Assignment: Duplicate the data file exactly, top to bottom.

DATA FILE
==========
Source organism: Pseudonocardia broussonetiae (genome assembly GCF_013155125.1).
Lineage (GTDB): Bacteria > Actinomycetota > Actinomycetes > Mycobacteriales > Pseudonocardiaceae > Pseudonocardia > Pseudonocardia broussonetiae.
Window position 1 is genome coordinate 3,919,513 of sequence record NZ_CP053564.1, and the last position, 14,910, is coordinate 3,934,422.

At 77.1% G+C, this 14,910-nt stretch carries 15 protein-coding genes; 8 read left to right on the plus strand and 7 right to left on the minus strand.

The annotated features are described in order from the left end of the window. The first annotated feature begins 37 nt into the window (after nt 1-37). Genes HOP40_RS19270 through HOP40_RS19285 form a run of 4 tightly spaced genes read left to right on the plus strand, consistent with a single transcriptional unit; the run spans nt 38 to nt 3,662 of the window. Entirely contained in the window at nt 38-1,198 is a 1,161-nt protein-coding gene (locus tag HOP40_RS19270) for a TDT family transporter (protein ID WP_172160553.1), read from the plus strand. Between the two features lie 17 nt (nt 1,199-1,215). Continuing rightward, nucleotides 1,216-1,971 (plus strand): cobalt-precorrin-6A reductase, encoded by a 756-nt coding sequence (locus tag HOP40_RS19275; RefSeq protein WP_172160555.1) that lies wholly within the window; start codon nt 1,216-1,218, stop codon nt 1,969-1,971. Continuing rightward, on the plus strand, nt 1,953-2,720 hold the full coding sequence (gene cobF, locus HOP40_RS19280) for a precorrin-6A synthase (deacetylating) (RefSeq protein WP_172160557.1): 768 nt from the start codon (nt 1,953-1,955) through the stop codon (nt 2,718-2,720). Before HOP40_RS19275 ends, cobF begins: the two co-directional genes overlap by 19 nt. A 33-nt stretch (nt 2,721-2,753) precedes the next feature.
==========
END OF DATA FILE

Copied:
Source organism: Pseudonocardia broussonetiae (genome assembly GCF_013155125.1).
Lineage (GTDB): Bacteria > Actinomycetota > Actinomycetes > Mycobacteriales > Pseudonocardiaceae > Pseudonocardia > Pseudonocardia broussonetiae.
Window position 1 is genome coordinate 3,919,513 of sequence record NZ_CP053564.1, and the last position, 14,910, is coordinate 3,934,422.

At 77.1% G+C, this 14,910-nt stretch carries 15 protein-coding genes; 8 read left to right on the plus strand and 7 right to left on the minus strand.

The annotated features are described in order from the left end of the window. The first annotated feature begins 37 nt into the window (after nt 1-37). Genes HOP40_RS19270 through HOP40_RS19285 form a run of 4 tightly spaced genes read left to right on the plus strand, consistent with a single transcriptional unit; the run spans nt 38 to nt 3,662 of the window. Entirely contained in the window at nt 38-1,198 is a 1,161-nt protein-coding gene (locus tag HOP40_RS19270) for a TDT family transporter (protein ID WP_172160553.1), read from the plus strand. Between the two features lie 17 nt (nt 1,199-1,215). Continuing rightward, nucleotides 1,216-1,971 (plus strand): cobalt-precorrin-6A reductase, encoded by a 756-nt coding sequence (locus tag HOP40_RS19275; RefSeq protein WP_172160555.1) that lies wholly within the window; start codon nt 1,216-1,218, stop codon nt 1,969-1,971. Continuing rightward, on the plus strand, nt 1,953-2,720 hold the full coding sequence (gene cobF, locus HOP40_RS19280) for a precorrin-6A synthase (deacetylating) (RefSeq protein WP_172160557.1): 768 nt from the start codon (nt 1,953-1,955) through the stop codon (nt 2,718-2,720). Before HOP40_RS19275 ends, cobF begins: the two co-directional genes overlap by 19 nt. A 33-nt stretch (nt 2,721-2,753) precedes the next feature.